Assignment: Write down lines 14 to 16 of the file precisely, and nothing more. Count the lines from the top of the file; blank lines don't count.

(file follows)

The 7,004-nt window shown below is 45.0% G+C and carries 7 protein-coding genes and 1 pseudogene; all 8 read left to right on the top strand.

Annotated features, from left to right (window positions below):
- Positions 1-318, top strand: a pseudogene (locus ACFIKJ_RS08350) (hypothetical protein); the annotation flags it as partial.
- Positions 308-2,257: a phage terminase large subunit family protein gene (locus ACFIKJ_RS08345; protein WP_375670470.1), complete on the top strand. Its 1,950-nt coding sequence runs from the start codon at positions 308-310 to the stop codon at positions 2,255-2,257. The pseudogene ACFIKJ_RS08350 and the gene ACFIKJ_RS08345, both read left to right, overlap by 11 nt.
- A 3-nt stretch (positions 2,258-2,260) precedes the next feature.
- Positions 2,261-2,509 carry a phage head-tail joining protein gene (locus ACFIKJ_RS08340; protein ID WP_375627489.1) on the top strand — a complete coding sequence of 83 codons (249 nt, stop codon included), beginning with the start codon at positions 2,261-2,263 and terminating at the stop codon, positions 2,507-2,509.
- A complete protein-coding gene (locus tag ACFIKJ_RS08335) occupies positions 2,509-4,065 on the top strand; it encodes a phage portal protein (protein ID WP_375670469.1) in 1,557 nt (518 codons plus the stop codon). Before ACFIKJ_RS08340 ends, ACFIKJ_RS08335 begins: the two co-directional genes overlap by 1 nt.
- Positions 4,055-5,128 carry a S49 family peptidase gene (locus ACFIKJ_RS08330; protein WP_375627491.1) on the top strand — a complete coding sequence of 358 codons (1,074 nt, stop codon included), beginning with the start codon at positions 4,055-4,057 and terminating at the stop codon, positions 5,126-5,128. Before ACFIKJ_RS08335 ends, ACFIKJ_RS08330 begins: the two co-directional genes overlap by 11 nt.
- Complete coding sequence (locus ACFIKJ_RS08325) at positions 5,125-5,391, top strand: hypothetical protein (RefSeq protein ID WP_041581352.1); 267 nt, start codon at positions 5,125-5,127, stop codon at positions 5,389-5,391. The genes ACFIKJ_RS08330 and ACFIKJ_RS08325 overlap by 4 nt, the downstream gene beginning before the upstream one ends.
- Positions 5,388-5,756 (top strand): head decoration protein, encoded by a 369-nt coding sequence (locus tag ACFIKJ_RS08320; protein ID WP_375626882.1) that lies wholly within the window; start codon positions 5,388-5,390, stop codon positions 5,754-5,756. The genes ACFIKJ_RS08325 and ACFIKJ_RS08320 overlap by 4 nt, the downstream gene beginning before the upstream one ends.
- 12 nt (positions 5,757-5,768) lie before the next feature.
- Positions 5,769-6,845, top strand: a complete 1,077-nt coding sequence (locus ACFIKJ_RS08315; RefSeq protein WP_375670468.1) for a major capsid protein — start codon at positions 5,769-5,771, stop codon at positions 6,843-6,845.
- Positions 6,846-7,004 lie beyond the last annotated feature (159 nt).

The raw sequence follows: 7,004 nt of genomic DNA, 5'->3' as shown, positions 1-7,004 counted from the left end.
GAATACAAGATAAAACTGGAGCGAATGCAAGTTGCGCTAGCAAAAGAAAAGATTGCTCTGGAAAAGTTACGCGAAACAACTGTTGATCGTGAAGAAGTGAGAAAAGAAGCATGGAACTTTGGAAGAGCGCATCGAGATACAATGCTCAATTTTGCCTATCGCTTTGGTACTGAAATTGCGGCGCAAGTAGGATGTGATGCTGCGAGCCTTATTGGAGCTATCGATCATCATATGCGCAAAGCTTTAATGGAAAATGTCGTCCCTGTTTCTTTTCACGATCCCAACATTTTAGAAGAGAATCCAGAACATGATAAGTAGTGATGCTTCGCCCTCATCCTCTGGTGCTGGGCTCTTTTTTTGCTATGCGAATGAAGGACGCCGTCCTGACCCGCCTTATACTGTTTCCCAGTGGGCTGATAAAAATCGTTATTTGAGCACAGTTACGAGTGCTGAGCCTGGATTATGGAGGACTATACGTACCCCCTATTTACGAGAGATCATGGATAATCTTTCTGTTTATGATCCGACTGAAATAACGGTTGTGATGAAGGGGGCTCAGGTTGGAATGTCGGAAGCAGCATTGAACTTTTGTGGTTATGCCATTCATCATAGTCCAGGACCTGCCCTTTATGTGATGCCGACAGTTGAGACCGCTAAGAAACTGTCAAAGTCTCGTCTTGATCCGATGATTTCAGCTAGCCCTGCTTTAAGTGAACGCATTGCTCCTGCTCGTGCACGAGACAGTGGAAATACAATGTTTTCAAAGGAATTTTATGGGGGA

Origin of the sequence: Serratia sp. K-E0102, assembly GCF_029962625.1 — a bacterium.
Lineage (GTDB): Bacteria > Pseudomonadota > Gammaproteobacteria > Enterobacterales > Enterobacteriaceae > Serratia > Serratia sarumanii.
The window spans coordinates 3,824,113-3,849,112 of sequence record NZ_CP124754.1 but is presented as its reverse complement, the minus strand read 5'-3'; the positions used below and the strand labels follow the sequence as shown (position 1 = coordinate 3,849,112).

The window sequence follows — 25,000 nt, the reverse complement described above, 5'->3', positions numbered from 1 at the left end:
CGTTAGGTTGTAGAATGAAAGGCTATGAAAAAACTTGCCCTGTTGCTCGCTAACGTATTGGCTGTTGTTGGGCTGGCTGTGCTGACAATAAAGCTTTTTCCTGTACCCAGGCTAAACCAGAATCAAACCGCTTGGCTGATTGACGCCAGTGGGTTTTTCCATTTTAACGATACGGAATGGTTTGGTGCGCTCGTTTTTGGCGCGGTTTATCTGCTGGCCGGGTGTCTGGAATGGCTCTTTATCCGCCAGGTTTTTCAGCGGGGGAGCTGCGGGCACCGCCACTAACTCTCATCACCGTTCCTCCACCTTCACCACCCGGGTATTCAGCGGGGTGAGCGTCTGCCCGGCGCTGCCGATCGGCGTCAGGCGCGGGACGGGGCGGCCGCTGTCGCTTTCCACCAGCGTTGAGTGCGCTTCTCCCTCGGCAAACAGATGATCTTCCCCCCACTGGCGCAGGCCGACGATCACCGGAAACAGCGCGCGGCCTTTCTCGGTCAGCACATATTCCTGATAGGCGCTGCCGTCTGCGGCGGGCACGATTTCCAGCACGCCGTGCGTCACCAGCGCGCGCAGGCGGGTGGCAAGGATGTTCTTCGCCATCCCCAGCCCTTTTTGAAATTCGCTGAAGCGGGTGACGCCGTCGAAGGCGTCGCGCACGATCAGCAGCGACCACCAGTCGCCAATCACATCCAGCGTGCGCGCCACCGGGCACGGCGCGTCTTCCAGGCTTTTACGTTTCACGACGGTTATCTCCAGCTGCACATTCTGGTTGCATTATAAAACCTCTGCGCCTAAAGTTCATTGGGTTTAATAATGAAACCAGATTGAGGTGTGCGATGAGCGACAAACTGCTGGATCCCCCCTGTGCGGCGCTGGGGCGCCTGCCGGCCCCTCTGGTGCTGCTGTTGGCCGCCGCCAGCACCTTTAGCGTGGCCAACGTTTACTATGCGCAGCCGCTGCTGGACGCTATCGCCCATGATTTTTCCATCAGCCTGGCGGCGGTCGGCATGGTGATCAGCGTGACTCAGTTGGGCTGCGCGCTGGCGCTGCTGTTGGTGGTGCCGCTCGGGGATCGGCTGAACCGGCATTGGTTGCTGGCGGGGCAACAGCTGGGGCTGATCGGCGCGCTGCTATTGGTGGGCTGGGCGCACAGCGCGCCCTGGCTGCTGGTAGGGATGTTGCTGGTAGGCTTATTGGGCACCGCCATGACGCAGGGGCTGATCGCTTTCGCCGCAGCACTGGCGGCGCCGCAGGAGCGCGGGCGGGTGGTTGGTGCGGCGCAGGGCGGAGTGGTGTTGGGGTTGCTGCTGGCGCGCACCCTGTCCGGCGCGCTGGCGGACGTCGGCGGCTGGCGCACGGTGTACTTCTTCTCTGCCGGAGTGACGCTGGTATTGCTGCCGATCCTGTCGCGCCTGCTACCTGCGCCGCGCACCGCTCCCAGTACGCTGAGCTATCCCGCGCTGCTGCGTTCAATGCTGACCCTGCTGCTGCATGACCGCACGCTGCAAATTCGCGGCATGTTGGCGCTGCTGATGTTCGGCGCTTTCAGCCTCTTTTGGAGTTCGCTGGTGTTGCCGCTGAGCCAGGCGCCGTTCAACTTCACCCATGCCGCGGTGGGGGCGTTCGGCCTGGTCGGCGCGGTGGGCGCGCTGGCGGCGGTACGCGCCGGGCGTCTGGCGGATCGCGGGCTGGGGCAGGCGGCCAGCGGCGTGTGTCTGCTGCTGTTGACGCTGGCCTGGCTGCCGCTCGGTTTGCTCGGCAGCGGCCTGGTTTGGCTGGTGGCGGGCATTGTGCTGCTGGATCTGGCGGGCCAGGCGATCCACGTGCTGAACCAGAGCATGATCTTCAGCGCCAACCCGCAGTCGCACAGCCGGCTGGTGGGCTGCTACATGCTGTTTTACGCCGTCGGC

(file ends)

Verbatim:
The raw sequence follows: 7,004 nt of genomic DNA, 5'->3' as shown, positions 1-7,004 counted from the left end.
GAATACAAGATAAAACTGGAGCGAATGCAAGTTGCGCTAGCAAAAGAAAAGATTGCTCTGGAAAAGTTACGCGAAACAACTGTTGATCGTGAAGAAGTGAGAAAAGAAGCATGGAACTTTGGAAGAGCGCATCGAGATACAATGCTCAATTTTGCCTATCGCTTTGGTACTGAAATTGCGGCGCAAGTAGGATGTGATGCTGCGAGCCTTATTGGAGCTATCGATCATCATATGCGCAAAGCTTTAATGGAAAATGTCGTCCCTGTTTCTTTTCACGATCCCAACATTTTAGAAGAGAATCCAGAACATGATAAGTAGTGATGCTTCGCCCTCATCCTCTGGTGCTGGGCTCTTTTTTTGCTATGCGAATGAAGGACGCCGTCCTGACCCGCCTTATACTGTTTCCCAGTGGGCTGATAAAAATCGTTATTTGAGCACAGTTACGAGTGCTGAGCCTGGATTATGGAGGACTATACGTACCCCCTATTTACGAGAGATCATGGATAATCTTTCTGTTTATGATCCGACTGAAATAACGGTTGTGATGAAGGGGGCTCAGGTTGGAATGTCGGAAGCAGCATTGAACTTTTGTGGTTATGCCATTCATCATAGTCCAGGACCTGCCCTTTATGTGATGCCGACAGTTGAGACCGCTAAGAAACTGTCAAAGTCTCGTCTTGATCCGATGATTTCAGCTAGCCCTGCTTTAAGTGAACGCATTGCTCCTGCTCGTGCACGAGACAGTGGAAATACAATGTTTTCAAAGGAATTTTATGGGGGA

Origin of the sequence: Serratia sp. K-E0102, assembly GCF_029962625.1 — a bacterium.